EU-based companies will also have to ensure that their suppliers are not associated with abuses of indigenous peoples’ rights (or human rights more generally). Brazil is ranked the 26th worst performing country globally on our Indigenous Peoples’ Rights Index and sits within the highest risk category.
Notably, the bill extended the definition of ‘forest’ to other natural biomes, which would include Brazil’s south eastern cerrado (savannah) region, home to the country’s massive industrial agriculture sector; dominated by cattle, soy and other grains and cereals. Brazil lost 16,557km2 of native vegetation in its biomes in 2021, on Inpe data.
This illustrates the scale of the task Brazil faces to live up to the commitment it made alongside 130 other countries at last year’s COP26 to end deforestation by 2030.
The financial angle
A year ago, the NGO Global Witness reported that EU-based financial institutions were still implicated in deforestation via agri-business financing, claiming that EU-based banks had sunk USD31 billion into ‘forest-risk’ agribusiness companies since the 2015 Paris Agreement (a fifth of an estimated total of USD157 billion invested by banks and asset managers based in the EU, UK, US and China).
Shortly after COP26, 33 major financial institutions with more than USD8.7 trillion in AUM collectively committed to stop financing deforestation driven by agricultural commodities by 2025. The group said it would complete risk exposure assessments for sectors including beef, palm oil, soy, leather, pulp and paper by the end of 2022.
In the year since, however, the global financial sector has been tip-toeing away from these voluntary ESG pledges, prompting louder calls for tougher regulatory action on the part of governments and supra-national institutions.
It’s worth looking at the new October 2022 report from the Forests & Finance Coalition, which claims that credit to forest-risk commodity companies increased by over 60% between 2020 and 2021. On its calculations, from 2016 to September 2022, banks had pumped USD267 billion into some 300 forest-risk commodity companies operating in the world’s 3 largest tropical forest regions, with investors holding USD40 billion in bonds and shares in forest-risk commodities.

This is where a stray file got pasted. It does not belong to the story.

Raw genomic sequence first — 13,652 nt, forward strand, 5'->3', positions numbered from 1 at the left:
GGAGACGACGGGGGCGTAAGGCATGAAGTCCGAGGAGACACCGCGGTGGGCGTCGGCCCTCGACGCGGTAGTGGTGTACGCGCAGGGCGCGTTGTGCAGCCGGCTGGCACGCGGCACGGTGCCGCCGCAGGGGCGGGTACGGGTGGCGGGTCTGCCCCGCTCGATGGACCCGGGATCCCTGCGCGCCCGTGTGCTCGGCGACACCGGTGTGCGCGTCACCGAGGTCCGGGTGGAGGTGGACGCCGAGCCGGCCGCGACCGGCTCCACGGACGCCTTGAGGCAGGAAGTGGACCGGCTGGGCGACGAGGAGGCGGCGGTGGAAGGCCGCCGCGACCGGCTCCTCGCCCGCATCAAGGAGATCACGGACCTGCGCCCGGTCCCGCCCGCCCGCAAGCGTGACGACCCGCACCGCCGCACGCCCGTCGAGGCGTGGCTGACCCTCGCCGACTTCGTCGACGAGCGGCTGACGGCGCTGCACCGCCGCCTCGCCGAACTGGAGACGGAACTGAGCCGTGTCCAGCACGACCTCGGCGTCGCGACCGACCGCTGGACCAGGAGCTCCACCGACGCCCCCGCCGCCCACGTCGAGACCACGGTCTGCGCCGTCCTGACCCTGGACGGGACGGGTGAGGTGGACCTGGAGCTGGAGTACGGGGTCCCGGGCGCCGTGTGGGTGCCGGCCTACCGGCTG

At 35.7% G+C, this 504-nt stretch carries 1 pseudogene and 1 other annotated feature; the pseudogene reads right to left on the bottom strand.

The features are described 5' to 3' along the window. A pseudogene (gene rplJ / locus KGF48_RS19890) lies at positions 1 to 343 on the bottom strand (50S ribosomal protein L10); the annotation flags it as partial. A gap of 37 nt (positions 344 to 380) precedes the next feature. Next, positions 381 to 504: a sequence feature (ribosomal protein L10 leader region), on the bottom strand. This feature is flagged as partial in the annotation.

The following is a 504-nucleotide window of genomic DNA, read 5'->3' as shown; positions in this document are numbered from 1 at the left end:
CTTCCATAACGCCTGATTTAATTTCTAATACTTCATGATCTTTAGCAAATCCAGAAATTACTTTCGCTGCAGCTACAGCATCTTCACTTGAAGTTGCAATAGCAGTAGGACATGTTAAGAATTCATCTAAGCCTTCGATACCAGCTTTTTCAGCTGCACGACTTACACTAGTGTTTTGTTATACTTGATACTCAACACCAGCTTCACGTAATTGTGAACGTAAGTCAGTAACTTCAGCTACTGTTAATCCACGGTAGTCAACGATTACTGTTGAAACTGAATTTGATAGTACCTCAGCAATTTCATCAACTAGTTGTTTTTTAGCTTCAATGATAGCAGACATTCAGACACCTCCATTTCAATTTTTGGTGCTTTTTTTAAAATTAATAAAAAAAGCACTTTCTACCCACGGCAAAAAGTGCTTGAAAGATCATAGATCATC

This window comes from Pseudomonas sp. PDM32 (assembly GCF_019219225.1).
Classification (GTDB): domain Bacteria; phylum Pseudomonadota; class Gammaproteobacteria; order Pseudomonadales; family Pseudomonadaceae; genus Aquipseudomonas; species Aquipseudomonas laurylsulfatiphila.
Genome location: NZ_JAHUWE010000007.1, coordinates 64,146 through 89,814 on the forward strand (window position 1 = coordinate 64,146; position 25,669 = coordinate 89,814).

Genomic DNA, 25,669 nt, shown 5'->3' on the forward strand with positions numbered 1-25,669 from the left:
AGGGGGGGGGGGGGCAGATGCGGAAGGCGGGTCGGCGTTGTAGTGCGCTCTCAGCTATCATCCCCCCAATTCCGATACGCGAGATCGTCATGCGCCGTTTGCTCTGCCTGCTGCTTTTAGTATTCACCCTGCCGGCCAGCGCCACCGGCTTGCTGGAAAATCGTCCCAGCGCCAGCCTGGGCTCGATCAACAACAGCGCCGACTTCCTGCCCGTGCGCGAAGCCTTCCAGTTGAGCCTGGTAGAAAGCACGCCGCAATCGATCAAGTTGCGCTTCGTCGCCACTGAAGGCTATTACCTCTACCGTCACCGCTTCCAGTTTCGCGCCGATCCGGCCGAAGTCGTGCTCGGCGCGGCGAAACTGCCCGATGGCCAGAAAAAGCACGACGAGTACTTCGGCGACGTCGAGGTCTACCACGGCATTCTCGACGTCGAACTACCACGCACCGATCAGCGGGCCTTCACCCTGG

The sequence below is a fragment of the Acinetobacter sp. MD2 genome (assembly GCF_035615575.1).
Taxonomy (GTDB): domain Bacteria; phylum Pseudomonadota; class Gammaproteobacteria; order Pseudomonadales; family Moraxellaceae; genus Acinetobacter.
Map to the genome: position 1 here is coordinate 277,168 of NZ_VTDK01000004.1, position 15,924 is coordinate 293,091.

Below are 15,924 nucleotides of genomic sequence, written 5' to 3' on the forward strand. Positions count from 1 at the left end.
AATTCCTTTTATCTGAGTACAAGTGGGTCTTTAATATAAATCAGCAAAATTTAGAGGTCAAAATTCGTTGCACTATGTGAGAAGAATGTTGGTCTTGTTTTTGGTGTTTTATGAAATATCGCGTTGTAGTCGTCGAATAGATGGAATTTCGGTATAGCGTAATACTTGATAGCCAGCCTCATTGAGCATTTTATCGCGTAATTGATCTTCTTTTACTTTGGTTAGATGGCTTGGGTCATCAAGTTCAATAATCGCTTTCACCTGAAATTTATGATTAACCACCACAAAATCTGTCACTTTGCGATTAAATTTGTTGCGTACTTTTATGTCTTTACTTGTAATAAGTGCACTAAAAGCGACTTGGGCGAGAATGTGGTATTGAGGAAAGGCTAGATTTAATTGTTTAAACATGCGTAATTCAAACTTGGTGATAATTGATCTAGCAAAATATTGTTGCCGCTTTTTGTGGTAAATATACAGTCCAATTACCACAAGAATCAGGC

Forests & Finance also claimed that the majority of the largest banks and investors had no/or only minimal policies to prevent deforestation, peat degradation and fires, or to uphold human rights (including Free and Prior Informed Consent for indigenous peoples and local communities), or to prevent forced or child labour.
It called upon regulators to “wake up and stop outsourcing the pace and scale of climate action to financial institutions”, which, it claimed, continue profiting from harmful activities.
Seemingly taking this on board, the EP voted to include in its final regulation an obligation on EU-based banks to conduct due diligence (DD) to prevent loans and investments linked to deforestation - thereby placing a specific DD demand on the financial sector to focus on deforestation. That comes on top of DD requirements already contained in the EU taxonomy (of environmentally sustainable activities) and the Corporate Sustainability Reporting Directive (CSRD). The European Coalition for Corporate Justice argues that the Taxonomy and CSRD fail to impose sufficient due diligence obligations on investors and banks, and that they lack mechanisms to hold the financial sector accountable for funds going towards harmful activities.
A final version of the new deregulation regulation is expected by late 2022 or early 2023, after tripartite negotiations between the Parliament, Commission and Council. This would then require ratification by the 27 member states – with some expected to contest the stringency of the bill.
In our view, even if Bolsonaro continues as Brazil’s president for another 4 years, Brussels in its role as global regulator is bearing down with all its considerable weight across the supply chain, from suppliers to purchasers to financiers, all of which may soon have to start assessing potential risks right down the value chain (i.e. beyond tier 1- 2).
And along with regulators are European consumers, who in the wake of the pandemic and the Russia-Ukraine war are also scrutinising much more closely the provenance (as well as the price) of their supermarket purchases.
The larger fact remains, however, that slowing global warming is highly unlikely without a change of federal government in Brazil, as ultimate steward of the Amazon.